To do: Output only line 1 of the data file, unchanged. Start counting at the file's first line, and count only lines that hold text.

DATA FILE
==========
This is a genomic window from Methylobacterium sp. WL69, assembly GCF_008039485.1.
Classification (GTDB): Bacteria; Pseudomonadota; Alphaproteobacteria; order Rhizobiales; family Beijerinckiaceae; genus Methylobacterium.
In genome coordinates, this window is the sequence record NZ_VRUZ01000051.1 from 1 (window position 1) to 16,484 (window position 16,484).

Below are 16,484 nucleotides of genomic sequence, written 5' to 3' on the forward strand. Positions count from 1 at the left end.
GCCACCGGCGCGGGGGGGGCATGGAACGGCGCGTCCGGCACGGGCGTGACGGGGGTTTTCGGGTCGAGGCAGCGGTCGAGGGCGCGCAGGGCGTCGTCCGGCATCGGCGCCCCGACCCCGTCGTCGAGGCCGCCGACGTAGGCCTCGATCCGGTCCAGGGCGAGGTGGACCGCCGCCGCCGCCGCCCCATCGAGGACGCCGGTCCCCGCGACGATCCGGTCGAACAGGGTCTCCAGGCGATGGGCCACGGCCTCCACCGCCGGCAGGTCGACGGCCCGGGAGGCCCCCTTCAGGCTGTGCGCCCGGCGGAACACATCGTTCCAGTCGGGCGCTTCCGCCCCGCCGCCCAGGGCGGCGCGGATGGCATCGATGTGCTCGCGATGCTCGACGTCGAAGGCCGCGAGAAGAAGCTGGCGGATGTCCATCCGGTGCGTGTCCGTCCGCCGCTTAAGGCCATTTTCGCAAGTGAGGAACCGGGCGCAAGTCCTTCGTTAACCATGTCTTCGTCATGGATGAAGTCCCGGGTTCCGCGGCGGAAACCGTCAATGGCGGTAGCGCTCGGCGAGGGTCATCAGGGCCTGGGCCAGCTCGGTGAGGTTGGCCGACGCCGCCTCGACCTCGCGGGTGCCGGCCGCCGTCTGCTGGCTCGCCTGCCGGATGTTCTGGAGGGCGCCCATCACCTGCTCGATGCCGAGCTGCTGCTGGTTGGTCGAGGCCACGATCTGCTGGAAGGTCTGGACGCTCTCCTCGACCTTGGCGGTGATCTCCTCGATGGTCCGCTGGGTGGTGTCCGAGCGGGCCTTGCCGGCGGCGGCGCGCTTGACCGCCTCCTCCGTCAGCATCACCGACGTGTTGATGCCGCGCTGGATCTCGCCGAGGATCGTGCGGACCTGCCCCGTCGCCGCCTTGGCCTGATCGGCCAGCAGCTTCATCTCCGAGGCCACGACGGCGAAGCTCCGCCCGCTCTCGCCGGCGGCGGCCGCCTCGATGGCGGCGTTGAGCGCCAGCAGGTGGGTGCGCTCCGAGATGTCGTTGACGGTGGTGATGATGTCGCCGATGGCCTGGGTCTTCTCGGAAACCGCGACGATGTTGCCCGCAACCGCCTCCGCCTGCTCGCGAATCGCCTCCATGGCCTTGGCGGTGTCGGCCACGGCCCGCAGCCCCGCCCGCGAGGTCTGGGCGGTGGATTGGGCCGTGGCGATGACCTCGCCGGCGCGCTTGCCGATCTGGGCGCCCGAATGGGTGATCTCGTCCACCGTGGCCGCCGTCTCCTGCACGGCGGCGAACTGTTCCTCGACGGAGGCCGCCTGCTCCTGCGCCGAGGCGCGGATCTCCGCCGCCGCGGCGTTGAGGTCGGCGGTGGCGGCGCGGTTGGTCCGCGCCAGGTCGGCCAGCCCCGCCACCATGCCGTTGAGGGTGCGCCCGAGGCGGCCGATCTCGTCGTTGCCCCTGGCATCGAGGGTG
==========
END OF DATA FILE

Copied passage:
This is a genomic window from Methylobacterium sp. WL69, assembly GCF_008039485.1.